Browse the data
There are blue book values for cars and priceline.com for vacations - and a host of consumer guides for everything from wine to cell phones.
But when it comes to finding the kind of care a patient will receive at a hospital and how much it will cost, some people - including the president of the United States - say there just isn't enough data.
"There is no blue book value for health care services," said Corrie Edwards, executive director of Kansas Health Consumer Coalition.
Transparency has become the new buzzword in the health care industry, and it is applied both to price and quality.
To create a more consumer-oriented health care system, the Centers for Medicare & Medicaid Services recently released updated data on how much Medicare pays hospitals for common surgeries, and death rates from heart attacks and heart failure at hospitals.
Since 2005, CMS has provided data that rate how well hospitals follow certain medical practices, such as whether heart attack patients take an aspirin as soon as they arrive in the emergency room or whether patients are counseled to stop smoking.
"The transparency is the key," CMS spokesman Tony Salters said. "Information like this is looking to bring value to people by showing them exactly the value they get - the quality from different hospitals, different settings - and also how to shop comparatively."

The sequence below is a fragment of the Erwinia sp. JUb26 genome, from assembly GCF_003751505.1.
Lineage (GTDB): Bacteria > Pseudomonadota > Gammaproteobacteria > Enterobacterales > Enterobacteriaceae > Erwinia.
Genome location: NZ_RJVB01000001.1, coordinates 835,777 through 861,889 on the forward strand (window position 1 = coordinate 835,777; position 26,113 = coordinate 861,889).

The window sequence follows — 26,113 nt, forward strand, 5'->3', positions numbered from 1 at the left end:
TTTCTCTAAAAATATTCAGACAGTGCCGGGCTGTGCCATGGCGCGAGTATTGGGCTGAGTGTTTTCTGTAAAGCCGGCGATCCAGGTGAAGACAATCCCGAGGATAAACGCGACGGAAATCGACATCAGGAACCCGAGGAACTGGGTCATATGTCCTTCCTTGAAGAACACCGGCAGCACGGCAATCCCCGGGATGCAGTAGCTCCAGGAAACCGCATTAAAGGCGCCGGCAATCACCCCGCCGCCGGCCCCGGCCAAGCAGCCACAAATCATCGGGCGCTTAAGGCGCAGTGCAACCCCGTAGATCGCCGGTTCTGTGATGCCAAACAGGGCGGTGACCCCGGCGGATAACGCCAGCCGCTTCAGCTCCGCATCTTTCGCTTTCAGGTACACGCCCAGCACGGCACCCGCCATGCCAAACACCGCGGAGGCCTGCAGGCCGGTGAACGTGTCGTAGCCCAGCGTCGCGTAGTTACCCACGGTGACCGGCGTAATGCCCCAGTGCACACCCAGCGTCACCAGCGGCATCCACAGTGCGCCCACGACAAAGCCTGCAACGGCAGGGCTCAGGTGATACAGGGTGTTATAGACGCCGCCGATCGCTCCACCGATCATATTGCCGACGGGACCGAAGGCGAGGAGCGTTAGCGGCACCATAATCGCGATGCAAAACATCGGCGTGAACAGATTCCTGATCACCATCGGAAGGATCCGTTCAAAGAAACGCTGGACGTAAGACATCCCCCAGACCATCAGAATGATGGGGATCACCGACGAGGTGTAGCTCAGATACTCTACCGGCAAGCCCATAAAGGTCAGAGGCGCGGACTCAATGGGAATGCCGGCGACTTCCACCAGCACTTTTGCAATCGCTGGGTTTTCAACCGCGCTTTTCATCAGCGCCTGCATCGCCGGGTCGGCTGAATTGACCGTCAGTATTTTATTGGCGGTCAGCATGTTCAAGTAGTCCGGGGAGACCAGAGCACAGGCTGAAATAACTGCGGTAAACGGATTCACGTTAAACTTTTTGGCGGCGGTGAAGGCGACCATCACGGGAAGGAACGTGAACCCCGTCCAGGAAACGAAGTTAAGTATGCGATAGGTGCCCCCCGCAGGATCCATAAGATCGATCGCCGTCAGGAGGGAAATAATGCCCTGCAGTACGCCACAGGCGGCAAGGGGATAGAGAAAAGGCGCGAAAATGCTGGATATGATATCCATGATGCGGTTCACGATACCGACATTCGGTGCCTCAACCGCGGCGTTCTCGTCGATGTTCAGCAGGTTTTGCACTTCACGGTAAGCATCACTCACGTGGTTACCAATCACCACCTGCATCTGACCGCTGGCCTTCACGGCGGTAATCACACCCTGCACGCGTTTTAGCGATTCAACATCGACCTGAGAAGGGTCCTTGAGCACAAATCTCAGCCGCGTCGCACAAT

The drive for more consumer information at CMS was sparked by an executive order from President Bush and federal legislation.
Last year was the first time CMS listed what it pays hospitals for frequent procedures. The information, listed by county, can be found online in a 3,000-page spreadsheet.
CMS also includes the national average for what it pays to hospitals and the average national cost for the procedure.
For example, the average cost for a hip, knee or ankle replacement is $38,443. A heart valve operation, on average, costs $124,561, while back fusion to join spine bones is $60,406.
Medicare payments to hospitals are not a direct correlation to what hospitals would charge patients.
In determining what to reimburse hospitals for treating Medicare patients, CMS considers location, area wages and other factors, including whether the hospital has a high percentage of low-income patients or whether it is a teaching hospital.
But Claudia Odgers, with the CMS division of quality improvement, said the payments are used as a baseline.
"It's a piece of information they could have to start a dialogue with the hospital or the physicians involved or their private insurer," Odgers said.
Salters said people want to know how local hospitals stack up against one another.
"It offers people an opportunity or a tool to look at how the local hospital fares against the same type of procedures in the same type of settings," he said.
Gene Meyer, Lawrence Memorial Hospital president and chief executive officer, thinks patients would be best served if they ask what rate their insurance company has negotiated with a hospital.
With births in particular, Meyer said the hospital receives calls about how much procedures costs.
But Meyer said there is no fixed rate.